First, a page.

Toddler best man dies after parent's wedding

Best man: Christine Swidorsky carries her son Logan Stevenson down the aisle.
Best man: Christine Swidorsky carries her son Logan Stevenson down the aisle. Photo: AP

A cancer-stricken two-year-old boy has died days after serving as a tiny best man at his parents' wedding.

Logan Stevenson, of Jeanette, near Pittsburgh in the US, never had long to live.

But when his doctor told parents Sean Stevenson and Christine Swidorsky that he might not make it to their wedding date of July 2014, they brought the wedding forward so he could be part of it and be in their family photos.

Married: Christine Swidorsky and Sean Stevenson.
Married: Christine Swidorsky and Sean Stevenson. Photo: AP

Logan died in his mother's arms at their home at 8.18pm on Monday, the Daily Mail reported. 

"He is with angels and he's in no more pain," wrote Ms Swidorsky in a tribute to her son on Facebook.

Before the wedding, Mr Stevenson was trying to brace himself but couldn't get to grips with his son dying, the Huffington Post reported. 

"It'll be the hardest thing I'll ever do, is bury my son," Mr Stevenson said. "You know it's coming, and you can't do anything about it."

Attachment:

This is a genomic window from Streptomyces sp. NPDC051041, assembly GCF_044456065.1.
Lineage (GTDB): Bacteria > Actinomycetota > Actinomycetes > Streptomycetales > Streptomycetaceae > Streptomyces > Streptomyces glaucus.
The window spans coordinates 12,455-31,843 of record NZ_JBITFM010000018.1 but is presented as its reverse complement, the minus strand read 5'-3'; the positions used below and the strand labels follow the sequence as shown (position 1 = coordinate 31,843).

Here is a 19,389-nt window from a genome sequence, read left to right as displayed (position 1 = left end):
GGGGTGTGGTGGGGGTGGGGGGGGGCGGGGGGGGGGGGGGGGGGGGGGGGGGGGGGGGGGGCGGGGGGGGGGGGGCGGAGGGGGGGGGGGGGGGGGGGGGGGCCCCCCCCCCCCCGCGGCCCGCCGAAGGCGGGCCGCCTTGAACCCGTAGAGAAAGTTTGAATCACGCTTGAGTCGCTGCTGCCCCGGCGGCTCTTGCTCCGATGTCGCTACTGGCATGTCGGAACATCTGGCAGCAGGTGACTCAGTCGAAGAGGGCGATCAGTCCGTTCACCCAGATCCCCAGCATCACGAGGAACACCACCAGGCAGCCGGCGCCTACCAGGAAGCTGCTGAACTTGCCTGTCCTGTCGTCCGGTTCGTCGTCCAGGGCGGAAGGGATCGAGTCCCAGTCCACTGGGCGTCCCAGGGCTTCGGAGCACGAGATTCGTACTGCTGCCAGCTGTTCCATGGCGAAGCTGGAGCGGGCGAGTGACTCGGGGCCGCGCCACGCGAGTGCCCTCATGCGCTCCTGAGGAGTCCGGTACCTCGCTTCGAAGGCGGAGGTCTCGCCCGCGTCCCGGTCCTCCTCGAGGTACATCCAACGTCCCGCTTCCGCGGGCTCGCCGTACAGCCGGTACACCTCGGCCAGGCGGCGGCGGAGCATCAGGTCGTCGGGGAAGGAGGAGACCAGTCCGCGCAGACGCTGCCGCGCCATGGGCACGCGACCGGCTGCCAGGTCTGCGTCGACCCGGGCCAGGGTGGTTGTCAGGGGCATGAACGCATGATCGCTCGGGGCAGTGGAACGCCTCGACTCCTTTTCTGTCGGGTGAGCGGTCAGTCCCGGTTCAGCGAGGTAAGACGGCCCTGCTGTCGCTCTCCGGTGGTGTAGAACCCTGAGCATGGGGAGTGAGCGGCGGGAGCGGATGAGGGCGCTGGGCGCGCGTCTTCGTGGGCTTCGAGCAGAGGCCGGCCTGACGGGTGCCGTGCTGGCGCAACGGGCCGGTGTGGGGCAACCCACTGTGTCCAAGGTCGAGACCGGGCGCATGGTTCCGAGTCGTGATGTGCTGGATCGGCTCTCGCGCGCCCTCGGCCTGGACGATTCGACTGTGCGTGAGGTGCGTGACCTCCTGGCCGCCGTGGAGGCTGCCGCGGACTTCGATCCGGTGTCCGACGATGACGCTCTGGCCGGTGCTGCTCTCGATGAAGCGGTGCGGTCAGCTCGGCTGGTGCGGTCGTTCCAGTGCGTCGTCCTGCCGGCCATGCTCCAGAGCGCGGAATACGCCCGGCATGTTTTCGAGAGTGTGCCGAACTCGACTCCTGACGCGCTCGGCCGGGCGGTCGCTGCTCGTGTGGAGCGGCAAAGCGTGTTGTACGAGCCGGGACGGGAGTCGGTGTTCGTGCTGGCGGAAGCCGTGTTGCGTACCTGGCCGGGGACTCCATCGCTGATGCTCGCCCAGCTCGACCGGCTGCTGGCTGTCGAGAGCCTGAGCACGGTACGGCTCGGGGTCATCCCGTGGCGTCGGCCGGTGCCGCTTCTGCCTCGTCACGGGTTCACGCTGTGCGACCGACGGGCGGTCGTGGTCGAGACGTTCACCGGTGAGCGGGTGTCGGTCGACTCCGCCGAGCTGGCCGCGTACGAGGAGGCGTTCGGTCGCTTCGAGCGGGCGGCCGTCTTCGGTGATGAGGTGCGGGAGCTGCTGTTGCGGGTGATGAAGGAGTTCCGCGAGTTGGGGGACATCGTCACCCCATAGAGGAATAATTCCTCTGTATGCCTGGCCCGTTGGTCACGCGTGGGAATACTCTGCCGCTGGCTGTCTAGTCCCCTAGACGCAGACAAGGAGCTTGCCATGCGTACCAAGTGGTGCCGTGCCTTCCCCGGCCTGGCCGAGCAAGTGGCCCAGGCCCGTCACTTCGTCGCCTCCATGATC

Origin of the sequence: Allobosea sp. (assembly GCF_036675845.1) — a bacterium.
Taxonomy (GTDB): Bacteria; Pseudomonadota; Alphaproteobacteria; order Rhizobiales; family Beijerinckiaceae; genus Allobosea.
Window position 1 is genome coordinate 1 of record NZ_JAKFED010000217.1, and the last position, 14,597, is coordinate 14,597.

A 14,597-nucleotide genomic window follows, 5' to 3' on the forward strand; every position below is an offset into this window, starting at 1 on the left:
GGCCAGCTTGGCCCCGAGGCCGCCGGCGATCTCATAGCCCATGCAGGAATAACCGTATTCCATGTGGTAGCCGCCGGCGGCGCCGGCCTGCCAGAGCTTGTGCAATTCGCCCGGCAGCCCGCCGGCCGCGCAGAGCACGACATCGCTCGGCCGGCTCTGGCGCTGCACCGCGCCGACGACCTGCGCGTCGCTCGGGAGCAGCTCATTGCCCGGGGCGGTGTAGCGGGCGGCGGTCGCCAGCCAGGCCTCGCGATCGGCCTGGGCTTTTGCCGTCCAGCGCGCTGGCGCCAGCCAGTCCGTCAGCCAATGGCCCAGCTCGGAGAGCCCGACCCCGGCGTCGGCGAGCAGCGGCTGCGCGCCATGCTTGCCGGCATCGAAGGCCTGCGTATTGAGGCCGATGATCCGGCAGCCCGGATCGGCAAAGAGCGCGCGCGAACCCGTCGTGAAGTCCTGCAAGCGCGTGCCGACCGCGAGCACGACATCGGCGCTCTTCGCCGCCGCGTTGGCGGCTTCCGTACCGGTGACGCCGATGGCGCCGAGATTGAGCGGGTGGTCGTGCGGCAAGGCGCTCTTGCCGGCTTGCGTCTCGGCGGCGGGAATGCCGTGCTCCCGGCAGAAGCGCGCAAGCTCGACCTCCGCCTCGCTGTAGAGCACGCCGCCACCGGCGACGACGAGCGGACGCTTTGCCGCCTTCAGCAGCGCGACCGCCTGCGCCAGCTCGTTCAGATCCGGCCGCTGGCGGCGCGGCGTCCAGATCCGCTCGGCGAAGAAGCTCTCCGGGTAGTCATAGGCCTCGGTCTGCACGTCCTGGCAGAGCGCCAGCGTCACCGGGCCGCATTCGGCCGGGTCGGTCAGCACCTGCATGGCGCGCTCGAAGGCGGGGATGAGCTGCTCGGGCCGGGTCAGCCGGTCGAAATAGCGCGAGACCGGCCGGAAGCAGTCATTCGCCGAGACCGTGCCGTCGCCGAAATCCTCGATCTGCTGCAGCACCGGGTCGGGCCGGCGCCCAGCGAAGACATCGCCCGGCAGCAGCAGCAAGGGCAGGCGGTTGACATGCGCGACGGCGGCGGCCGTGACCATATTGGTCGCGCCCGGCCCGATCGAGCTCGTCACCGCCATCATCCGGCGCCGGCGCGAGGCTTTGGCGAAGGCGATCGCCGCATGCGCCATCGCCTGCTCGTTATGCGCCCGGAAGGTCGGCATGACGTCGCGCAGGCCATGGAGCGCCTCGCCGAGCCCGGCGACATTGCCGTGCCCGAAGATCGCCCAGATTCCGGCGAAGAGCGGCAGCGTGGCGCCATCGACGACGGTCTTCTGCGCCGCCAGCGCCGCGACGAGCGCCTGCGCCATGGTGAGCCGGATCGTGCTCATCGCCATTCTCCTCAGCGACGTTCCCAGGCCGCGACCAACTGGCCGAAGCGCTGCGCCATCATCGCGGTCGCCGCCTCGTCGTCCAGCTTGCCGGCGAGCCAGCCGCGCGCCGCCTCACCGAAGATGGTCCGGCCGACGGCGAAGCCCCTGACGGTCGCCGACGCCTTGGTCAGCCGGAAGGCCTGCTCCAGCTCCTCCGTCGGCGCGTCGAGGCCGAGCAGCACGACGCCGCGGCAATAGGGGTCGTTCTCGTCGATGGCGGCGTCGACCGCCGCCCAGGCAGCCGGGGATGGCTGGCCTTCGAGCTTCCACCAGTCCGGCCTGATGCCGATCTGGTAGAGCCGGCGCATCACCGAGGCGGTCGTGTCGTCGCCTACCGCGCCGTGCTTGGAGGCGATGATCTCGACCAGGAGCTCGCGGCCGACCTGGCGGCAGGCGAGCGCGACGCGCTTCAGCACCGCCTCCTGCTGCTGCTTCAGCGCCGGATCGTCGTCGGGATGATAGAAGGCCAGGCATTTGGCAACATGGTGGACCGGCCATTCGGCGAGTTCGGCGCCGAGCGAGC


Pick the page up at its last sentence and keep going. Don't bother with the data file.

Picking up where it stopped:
The wedding took place at the weekend, and Logan's mother carried him down the aisle. Ms Swidorsky's daughter, Isabella Johns, 13, served as bridesmaid and the couple's one-year-old daughter, Savannah, was her parents' flower girl.

While Logan's short life was a struggle, his parents did all they could to make sure he experienced some fun. He was born on October 22, 2010, but was diagnosed shortly after his first birthday with acute myeloid leukemia.

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It was discovered he suffered from Fanconi anaemia – a rare disease that often leads to cancer.

Logan had to undergo a stem cell transplant in July 2012 and in March had surgery to remove a kidney ravaged by a tumour.

He fell seriously ill during a Make-A-Wish trip to Disney World in June.

During a trip to the emergency room last month, a second mass was discovered in his remaining kidney, which was terminal.

Fairfax NZ News

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